 Increased business prospects due to involvement in the
 Increased employees’ safety and health training
 Improved safety and health management systems
 Reduced employees’ days away from work

OSHA Challenge Coordinators’ Feedback about
the Pilot

 “The Pilot provides motivation for employers to move through
  each stage by clearly stating the requirements that need to be
 “A company may believe that they have an excellent safety and
  health program – yet it sits on the shelf. The Pilot highlights all
  levels and subparts of the whole system to create its
 “I have seen tremendous improvement in the quality of safety and
  health programs – as a result of the three stages many areas of
  worker safety and health have been identified and addressed”
 “The Pilot allows employers the ability to review their safety and
  health systems and make improvements”

OSHA Challenge Participants’ Feedback about
the Pilot

 “It helps companies to take a more proactive approach to safety
  and creates a bridge with the OSHA offices”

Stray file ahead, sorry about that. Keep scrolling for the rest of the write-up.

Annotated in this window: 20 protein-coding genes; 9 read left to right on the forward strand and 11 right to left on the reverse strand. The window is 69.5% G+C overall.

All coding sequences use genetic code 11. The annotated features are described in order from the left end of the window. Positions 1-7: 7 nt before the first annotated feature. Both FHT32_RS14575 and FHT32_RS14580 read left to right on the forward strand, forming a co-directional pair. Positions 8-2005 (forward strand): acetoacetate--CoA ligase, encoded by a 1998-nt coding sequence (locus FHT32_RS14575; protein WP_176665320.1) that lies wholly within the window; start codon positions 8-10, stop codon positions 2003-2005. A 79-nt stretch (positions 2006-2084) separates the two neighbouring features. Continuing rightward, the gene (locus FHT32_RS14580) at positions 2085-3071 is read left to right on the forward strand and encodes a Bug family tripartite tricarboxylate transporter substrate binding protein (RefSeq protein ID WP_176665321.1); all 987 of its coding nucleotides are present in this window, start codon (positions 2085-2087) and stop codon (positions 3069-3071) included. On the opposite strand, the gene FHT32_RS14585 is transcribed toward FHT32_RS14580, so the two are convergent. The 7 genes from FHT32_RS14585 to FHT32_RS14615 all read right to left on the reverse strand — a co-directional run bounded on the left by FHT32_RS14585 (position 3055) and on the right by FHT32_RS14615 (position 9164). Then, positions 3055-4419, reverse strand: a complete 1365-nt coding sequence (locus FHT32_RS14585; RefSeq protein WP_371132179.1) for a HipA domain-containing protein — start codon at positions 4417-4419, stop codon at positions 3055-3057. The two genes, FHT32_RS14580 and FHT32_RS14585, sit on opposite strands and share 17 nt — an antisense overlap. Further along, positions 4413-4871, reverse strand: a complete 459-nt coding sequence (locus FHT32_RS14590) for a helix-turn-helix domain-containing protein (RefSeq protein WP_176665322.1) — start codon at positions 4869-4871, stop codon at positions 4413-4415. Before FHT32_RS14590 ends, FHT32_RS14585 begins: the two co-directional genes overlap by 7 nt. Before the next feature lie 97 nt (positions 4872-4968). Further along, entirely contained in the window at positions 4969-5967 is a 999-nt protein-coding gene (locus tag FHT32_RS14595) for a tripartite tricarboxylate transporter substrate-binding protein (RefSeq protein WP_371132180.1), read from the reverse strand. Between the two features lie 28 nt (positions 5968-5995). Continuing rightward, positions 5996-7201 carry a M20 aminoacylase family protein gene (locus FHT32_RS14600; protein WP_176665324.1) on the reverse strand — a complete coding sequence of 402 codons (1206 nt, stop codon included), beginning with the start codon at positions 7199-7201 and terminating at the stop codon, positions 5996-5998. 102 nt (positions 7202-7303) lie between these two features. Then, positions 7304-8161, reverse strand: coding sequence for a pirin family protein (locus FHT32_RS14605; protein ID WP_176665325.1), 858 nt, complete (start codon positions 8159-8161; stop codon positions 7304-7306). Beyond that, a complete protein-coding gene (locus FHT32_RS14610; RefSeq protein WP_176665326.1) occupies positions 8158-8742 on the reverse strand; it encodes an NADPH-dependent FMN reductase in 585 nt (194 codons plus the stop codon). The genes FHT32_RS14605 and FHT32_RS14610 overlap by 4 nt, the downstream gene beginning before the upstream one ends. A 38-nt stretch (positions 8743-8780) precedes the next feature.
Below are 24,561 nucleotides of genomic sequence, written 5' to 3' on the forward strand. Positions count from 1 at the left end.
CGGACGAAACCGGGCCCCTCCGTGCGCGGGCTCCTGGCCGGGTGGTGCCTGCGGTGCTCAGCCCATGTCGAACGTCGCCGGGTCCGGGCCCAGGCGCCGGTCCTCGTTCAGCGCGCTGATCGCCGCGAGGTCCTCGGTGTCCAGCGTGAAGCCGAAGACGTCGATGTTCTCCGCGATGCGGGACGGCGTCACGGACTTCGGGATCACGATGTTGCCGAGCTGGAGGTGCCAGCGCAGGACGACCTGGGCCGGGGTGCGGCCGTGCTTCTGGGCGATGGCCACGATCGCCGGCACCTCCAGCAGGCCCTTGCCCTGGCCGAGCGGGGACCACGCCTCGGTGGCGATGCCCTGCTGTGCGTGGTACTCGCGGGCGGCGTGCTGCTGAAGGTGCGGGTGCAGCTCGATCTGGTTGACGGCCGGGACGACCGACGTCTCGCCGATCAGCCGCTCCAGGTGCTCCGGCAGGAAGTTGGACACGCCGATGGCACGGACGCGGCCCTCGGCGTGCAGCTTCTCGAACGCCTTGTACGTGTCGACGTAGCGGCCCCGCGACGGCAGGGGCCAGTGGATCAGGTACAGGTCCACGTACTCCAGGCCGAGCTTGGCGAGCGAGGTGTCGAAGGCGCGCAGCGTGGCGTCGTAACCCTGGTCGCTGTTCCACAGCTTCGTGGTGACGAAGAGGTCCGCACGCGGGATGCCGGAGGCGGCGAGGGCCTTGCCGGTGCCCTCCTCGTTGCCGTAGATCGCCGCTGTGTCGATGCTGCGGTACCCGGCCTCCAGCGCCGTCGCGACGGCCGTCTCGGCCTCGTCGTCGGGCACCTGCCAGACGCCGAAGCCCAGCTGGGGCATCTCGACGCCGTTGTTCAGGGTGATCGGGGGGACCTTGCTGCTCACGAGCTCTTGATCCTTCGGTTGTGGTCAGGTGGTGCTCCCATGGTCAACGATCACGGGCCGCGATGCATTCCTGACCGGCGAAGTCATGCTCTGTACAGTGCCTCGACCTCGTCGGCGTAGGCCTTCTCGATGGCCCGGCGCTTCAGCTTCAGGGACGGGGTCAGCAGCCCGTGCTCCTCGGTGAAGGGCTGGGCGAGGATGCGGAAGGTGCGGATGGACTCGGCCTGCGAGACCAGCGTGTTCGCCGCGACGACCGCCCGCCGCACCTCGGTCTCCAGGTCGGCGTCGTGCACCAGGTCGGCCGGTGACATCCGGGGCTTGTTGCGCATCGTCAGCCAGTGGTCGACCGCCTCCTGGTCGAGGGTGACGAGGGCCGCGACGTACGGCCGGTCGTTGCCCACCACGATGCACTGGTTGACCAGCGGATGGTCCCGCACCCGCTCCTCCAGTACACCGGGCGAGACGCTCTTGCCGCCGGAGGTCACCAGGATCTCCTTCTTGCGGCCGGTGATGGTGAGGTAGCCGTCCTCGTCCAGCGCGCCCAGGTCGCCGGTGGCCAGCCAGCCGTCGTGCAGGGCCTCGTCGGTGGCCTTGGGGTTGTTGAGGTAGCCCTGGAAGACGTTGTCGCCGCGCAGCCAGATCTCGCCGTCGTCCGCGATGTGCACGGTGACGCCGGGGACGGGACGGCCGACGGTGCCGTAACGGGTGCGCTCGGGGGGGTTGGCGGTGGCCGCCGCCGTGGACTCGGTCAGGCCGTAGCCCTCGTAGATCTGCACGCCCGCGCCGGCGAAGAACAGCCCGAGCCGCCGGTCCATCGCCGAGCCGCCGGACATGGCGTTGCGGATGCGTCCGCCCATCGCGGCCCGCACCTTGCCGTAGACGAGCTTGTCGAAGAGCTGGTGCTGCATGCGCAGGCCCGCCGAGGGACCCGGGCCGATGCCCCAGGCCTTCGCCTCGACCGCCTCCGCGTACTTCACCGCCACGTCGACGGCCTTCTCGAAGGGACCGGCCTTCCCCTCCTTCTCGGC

 “So far we have had great success with improving existing policies
  and work atmospheres...The most valuable aspect of the
  information received from our mentors and the group as a whole”
 Offering a Pilot is a less threatening way to try to get industries to
  take charge of their safety and health programs....This cooperative
  approach will definitely make companies want to interact with
 “Safety is the Pilot’s #1 value...Good safety means less injuries
  which leads to less costs (medical bills, job transfers, retraining, and
  time off). This Pilot is valuable to any business”

OSHA Challenge Participants’ Feedback about
the Pilot

 “The Pilot provides the opportunity to redefine a safety program to
  meet the VPP application procedure”
 “I believe that each company that takes the time to go through the
  process learns a great deal about their own program and makes
  adjustments accordingly that makes their programs even better”
 “The required commitment from the executive level of participating
  companies [is one of the most valuable aspects of the Pilot]”
 “With senior management buy-in, participating in the Pilot can
  change a whole management culture”
 “The contents of each stage enhanced our safety program 0 there
  were items I never thought to cover in our trainings or safety

  Contact one of the OSHA Challenge Administrators
            found on OSHA’s website at:

   Are you good enough? The Challenge is yours; the
  rewards are great. Good Luck. See you at the Top!